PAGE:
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Friday November 11, 1977
. . . where the 1970s live forever!

News stories from Friday November 11, 1977

Summaries of the stories the major media outlets considered to be of particular importance on this date:

  • Tax relief for individuals and businesses will have "first priority" in the tax bill that President Carter will submit to Congress in January, Treasury Secretary Michael Blumenthal said. He told the Senate Banking Committee that the tax bill will be "kept relatively simple to build confidence." It was apparent from his remarks that the administration was no longer pursuing the general tax reform it had proposed with the urgency it had discussed the issue for months. [New York Times]
  • A 1979 budget deficit "in the neighborhood of $40 billion" is anticipated by Acting Budget Director James McIntyre. The figure might leave room for a substantial tax cut next year. Mr. McIntyre also said that the Office of Management and Budget had reduced spending estimates for the current fiscal year by $3.1 billion, to $459.8 billion. [New York Times]
  • Longshoremen have received a proposal that might hasten the end of their 42-day-old strike that has tied up container shipping from Maine to Texas. Employers offered wage and benefit increases of $2.04 an hour in a three-year contract and a job security program, which had been one of the longshoremen's key demands. [New York Times]
  • Clean water rules were eased by a House-Senate conference committee to give industry more time to install anti-pollution equipment. The committee also agreed to relax federal controls over the nation's environmentally delicate wetlands. Several environmental organizations oppose many of the actions taken by the conferees. "We view this as a step backward," said Larry Silverman of the Clean Water Action Project. [New York Times]
  • The stock market's heaviest trading in more than a year and a half followed a Thursday session that was its best in more than a year. The buoyancy was apparently based on a belief among investors that the Federal Reserve would ease its credit tightening. The Dow Jones industrial average rose 13.34 points to 845.89 after advancing 14.12 points on Thursday. A $3.4 billion decline in the money supply led to the belief that the Reserve would ease interest rates. [New York Times]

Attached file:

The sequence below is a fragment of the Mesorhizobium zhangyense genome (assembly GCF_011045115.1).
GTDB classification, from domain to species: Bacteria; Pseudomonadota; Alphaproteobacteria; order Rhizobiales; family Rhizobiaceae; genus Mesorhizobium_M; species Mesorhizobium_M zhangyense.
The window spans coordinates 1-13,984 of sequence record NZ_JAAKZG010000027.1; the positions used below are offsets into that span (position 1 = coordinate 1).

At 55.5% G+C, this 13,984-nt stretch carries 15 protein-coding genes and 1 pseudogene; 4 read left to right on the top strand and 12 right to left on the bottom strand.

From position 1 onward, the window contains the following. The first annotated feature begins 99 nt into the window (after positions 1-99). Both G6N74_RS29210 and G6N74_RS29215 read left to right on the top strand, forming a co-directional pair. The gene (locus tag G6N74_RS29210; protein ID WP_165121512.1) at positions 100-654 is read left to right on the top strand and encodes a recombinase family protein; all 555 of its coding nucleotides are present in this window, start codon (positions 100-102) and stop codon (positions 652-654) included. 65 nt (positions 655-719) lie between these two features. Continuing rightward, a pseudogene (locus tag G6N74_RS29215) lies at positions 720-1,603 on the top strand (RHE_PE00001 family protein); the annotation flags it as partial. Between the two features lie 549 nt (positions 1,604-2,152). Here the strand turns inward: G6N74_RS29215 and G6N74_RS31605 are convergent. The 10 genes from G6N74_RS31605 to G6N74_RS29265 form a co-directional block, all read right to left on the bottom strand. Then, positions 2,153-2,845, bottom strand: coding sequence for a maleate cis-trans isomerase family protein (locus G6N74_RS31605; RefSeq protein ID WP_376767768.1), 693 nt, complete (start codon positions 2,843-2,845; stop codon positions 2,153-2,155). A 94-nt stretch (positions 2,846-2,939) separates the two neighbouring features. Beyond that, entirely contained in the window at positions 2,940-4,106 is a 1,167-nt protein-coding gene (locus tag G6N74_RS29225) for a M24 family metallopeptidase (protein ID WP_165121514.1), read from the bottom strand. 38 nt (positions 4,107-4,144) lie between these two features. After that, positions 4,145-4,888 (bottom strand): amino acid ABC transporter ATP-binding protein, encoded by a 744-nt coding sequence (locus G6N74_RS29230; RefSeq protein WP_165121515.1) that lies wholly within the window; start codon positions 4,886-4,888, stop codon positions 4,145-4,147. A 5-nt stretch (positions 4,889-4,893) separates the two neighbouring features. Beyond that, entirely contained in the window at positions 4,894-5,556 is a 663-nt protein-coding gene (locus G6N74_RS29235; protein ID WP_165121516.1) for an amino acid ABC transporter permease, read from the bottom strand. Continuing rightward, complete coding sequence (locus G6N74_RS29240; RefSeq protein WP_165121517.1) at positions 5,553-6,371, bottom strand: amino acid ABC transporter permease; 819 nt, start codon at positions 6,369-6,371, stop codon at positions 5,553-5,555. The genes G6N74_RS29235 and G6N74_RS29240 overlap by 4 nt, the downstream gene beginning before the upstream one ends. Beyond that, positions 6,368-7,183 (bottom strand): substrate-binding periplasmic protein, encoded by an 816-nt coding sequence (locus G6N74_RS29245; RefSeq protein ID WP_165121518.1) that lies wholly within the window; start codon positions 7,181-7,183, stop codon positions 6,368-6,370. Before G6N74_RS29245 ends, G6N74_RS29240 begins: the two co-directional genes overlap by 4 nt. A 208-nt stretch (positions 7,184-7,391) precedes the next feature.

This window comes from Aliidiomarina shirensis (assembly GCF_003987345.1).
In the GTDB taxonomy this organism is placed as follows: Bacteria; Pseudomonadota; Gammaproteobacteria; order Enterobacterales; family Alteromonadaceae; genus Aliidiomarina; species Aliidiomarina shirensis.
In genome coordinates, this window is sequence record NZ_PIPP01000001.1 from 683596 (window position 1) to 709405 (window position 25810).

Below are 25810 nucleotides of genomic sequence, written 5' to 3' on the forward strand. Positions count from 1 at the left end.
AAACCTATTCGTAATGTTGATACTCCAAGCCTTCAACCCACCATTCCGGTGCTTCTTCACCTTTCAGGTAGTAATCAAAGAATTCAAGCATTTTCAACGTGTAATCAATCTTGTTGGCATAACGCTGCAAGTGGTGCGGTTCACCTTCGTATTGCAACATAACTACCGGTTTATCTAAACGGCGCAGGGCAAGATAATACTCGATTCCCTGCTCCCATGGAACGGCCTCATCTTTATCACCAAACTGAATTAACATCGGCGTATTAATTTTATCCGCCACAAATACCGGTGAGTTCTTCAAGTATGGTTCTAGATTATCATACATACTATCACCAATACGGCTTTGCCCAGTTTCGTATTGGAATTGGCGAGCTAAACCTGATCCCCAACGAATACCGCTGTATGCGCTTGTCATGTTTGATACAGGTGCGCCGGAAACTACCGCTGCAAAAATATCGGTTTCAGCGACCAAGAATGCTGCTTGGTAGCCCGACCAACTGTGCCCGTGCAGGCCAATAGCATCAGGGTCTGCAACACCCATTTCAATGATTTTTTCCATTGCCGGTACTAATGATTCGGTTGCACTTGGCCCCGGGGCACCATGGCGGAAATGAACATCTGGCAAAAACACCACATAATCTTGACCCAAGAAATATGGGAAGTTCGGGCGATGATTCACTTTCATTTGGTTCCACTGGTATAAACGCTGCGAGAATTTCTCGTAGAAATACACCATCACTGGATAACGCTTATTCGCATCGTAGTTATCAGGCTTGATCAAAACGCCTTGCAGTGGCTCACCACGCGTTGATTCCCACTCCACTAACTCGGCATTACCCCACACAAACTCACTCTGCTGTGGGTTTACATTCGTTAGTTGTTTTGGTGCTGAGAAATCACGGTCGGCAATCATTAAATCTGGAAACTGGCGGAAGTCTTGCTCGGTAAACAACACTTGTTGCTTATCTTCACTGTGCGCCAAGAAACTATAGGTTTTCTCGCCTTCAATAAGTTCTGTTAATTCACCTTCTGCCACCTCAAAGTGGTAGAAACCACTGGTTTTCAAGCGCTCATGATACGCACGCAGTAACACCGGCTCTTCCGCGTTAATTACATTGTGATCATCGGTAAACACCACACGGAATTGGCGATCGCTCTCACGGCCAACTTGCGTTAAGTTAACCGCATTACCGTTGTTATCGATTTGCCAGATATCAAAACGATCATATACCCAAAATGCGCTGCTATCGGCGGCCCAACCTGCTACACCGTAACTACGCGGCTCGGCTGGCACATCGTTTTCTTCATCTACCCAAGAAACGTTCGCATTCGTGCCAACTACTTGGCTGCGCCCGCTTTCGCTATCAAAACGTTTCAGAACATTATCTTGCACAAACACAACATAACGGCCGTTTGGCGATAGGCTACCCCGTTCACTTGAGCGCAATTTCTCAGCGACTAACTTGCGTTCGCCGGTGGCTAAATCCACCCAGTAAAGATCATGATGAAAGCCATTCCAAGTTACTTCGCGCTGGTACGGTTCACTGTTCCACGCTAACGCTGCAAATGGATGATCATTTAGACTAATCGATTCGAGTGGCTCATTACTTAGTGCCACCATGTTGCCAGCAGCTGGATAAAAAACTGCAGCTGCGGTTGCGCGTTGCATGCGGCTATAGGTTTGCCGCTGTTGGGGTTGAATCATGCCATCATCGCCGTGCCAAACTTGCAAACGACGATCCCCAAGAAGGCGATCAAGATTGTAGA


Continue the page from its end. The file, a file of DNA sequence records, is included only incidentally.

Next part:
• An offer to buy back from its 93,000 stockholders 1.5 million of the Communications Satellite Corporation's 10 million shares was voted by the company's directors. The debt-free company has been ordered by the Federal Communications Commission to establish a capital structure of 45 percent debt and 55 percent equity. The buyback offer was accompanied by the directors' option to buy back an additional 500,000 shares at $37 a share. Comsat stock closed at $36 today on the New York Stock Exchange. The offer expires at 5 P.M. Central standard time Dec. 6. [New York Times]
  • Robert Mendelsohn's nomination as Assistant Secretary for Policy, Budget and Administration of the Department of the Interior was withdrawn by Interior Secretary Cecil Andrus, who said he was acting at Mr. Mendelsohn's request. The California Fair Political Practices Commission earlier in the day said that the question of Mr. Mendelsohn's involvement in campaign irregularities in 1974 should be decided in court in a civil suit. [New York Times]
  • Southern Lebanon was bombed for the second time in three days by Israeli fighter-bombers and gunfire was exchanged by Israelis and Palestinians. The bombing was ordered, Israeli military spokesmen said, after rockets were fired from southern Lebanon at the northern Israeli village of Yiron. No one was hurt there. [New York Times]
  • Friendship and cooperation were offered to the "citizens of Egypt" by Prime Minister Menachem Begin of Israel, who asked them to join his country in a silent oath of "no more wars, no more bloodshed and no more threats." He recorded a two-minute statement for Arabic programs prepared by Israeli radio and television stations for broadcast to neighboring countries. "We can help each other," the Prime Minister said. [New York Times]
  • South Africa placed special controls on domestic industry and foreign companies "to thwart outside interference," the Minister of Economic Affairs said. The powers could be used to force foreign companies to produce military equipment that might be cut off by the embargo imposed by the United Nations last week, but the Economic Minister, Christian Heunis, said this was not the intention. He invoked sections of the National Supplies Procurement Act, a consolidation of wartime emergency measures that was passed in 1970. [New York Times]

Stock Market Report

Dow Jones Industrial Average: 845.89 (+13.34, +1.60%)
S&P Composite: 95.98 (+1.27, +1.34%)
Arms Index: 0.69

Total Volume35.26
* in millions of shares

Arms Index is the ratio of volume per declining issue to volume per advancing issue; a figure below 1.0 is bullish.

Market Index Trends
November 10, 1977832.5594.7131.98
November 9, 1977818.4392.9821.33
November 8, 1977816.2792.4619.21
November 7, 1977816.4492.2921.27
November 4, 1977809.9491.5821.70
November 3, 1977802.6790.7618.09
November 2, 1977800.8590.7120.76
November 1, 1977806.9191.3517.17
October 31, 1977818.3592.3417.07
October 28, 1977822.6892.6118.05

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